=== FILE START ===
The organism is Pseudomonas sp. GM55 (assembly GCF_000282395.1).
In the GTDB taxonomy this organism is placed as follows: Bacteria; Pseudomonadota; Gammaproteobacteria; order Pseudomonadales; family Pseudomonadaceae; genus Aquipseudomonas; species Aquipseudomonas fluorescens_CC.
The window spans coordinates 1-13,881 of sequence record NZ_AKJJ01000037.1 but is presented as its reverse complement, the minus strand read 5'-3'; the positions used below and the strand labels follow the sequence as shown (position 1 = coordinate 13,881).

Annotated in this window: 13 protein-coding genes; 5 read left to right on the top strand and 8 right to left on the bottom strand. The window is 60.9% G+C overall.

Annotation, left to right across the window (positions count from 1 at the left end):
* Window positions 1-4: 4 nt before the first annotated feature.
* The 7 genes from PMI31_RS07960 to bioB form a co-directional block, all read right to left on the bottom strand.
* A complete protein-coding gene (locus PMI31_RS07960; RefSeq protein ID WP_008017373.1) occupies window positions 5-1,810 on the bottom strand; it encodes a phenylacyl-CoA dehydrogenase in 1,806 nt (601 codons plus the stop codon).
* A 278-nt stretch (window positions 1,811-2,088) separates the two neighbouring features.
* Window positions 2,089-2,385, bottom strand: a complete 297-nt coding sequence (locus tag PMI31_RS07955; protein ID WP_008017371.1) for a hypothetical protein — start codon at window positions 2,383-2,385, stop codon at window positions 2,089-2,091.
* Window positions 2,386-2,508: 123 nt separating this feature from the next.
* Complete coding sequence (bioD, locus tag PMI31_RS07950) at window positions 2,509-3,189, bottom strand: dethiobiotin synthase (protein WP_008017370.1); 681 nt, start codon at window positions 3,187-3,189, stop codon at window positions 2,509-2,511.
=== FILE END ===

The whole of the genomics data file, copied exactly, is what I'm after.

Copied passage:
The organism is Pseudomonas sp. GM55 (assembly GCF_000282395.1).
In the GTDB taxonomy this organism is placed as follows: Bacteria; Pseudomonadota; Gammaproteobacteria; order Pseudomonadales; family Pseudomonadaceae; genus Aquipseudomonas; species Aquipseudomonas fluorescens_CC.
The window spans coordinates 1-13,881 of sequence record NZ_AKJJ01000037.1 but is presented as its reverse complement, the minus strand read 5'-3'; the positions used below and the strand labels follow the sequence as shown (position 1 = coordinate 13,881).

Annotated in this window: 13 protein-coding genes; 5 read left to right on the top strand and 8 right to left on the bottom strand. The window is 60.9% G+C overall.

Annotation, left to right across the window (positions count from 1 at the left end):
* Window positions 1-4: 4 nt before the first annotated feature.
* The 7 genes from PMI31_RS07960 to bioB form a co-directional block, all read right to left on the bottom strand.
* A complete protein-coding gene (locus PMI31_RS07960; RefSeq protein ID WP_008017373.1) occupies window positions 5-1,810 on the bottom strand; it encodes a phenylacyl-CoA dehydrogenase in 1,806 nt (601 codons plus the stop codon).
* A 278-nt stretch (window positions 1,811-2,088) separates the two neighbouring features.
* Window positions 2,089-2,385, bottom strand: a complete 297-nt coding sequence (locus tag PMI31_RS07955; protein ID WP_008017371.1) for a hypothetical protein — start codon at window positions 2,383-2,385, stop codon at window positions 2,089-2,091.
* Window positions 2,386-2,508: 123 nt separating this feature from the next.
* Complete coding sequence (bioD, locus tag PMI31_RS07950) at window positions 2,509-3,189, bottom strand: dethiobiotin synthase (protein WP_008017370.1); 681 nt, start codon at window positions 3,187-3,189, stop codon at window positions 2,509-2,511.